Gingerbread Lane had been on display at the museum since November, and Sunday was the day Lovitch gave away each piece.
As the minutes passed, kids and their parents poured in. Some began sitting and reading in line as they waited to be given a piece of the house that Lovitch spent 11 months crafting in his Bronx kitchen.
But many kids couldn't sit still. Two little girls circled Gingerbread Lane, pointing with excitement, "I like that one and that one. No I like that one!" Another girl ran by shouting, "I want to explore."
This was Lovitch's 28th gingerbread village and 15th giveaway. Living in such an electronic age, Lovitch feels these types of experiences are very important for families.
"People grow very attached to these events,” he said. “They come from all over to take pictures of Gingerbread Lane with their kids.”
Year after year, Lovitch is creating an experience that families can keep in their homes. "People will use clear spray paint or shellac to preserve it," Lovitch explained. “I recently came across a picture in 2012 from a house that I made in 1997.”
"We saw it when it was first built, that's why we’re back," said Pat Russo, who came to the giveaway with her mother and two daughters, eagerly holding a place in line. "They want a piece to take home.”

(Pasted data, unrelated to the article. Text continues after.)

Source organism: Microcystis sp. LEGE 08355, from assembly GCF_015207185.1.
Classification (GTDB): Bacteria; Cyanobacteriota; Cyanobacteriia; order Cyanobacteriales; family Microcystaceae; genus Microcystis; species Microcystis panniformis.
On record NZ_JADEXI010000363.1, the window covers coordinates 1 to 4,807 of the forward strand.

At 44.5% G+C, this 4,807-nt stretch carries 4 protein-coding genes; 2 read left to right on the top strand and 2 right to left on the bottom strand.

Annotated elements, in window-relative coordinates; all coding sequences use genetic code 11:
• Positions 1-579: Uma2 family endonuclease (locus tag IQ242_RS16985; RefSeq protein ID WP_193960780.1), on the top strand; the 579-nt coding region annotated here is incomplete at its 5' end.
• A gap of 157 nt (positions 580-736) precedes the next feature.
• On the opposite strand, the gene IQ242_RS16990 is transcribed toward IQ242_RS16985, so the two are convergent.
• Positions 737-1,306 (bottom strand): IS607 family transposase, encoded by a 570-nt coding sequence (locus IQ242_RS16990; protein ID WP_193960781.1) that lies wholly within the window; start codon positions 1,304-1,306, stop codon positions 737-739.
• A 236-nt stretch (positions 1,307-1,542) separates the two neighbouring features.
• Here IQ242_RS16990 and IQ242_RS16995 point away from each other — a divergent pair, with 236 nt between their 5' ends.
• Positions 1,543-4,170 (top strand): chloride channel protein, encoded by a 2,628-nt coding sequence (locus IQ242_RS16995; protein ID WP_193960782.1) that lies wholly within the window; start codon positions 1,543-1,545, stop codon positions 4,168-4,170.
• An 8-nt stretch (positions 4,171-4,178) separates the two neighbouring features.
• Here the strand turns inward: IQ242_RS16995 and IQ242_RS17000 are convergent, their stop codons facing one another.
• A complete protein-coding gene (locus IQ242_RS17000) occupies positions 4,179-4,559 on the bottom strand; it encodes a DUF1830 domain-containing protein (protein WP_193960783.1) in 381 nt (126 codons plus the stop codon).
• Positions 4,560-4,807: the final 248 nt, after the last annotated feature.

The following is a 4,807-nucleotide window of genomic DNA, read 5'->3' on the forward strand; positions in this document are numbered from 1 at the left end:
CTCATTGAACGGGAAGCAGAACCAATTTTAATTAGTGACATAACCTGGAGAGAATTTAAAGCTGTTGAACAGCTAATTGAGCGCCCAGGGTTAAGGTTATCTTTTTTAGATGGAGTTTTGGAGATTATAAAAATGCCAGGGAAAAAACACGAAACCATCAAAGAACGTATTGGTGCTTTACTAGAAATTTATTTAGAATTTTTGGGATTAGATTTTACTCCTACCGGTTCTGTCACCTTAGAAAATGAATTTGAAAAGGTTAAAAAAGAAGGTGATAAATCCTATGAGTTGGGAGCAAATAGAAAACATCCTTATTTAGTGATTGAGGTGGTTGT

When Lovitch isn't slaving away in his Bronx kitchen constructing pieces for Gingerbread Lane, he is a chef at the Brooklyn Bridge Marriot.
His talent in the culinary arts has taken him to Washington, D.C. and Pennsylvania, but he feels that relocating to New York City has been the best decision; a decision that he expects will keep the Gingerbread Lane project going for years to come.
In November, the Guinness Book of World Records declared Lovitch's creation the world's largest entirely edible gingerbread exhibit.
"This is the biggest gingerbread village in the world,” he boasted. “It only makes sense to make a home base in New York. New York is good for media attention, and long term I need the media attention to keep the project going.”
"I read about this event in the New York Times," said Fabiana Rezak, a Long Island resident who brought her two children to the giveaway. "This is always something I wanted to do before the holiday season, but I didn't have time.”
Recently Lovitch has been repurposing pieces for children around the area and plans to visit cancer patients and autistic kids in the New York area to deliver them their very own piece of Gingerbread Lane.
"Today we'll give all of this away, and in two weeks I'll start right back up again," Lovitch said.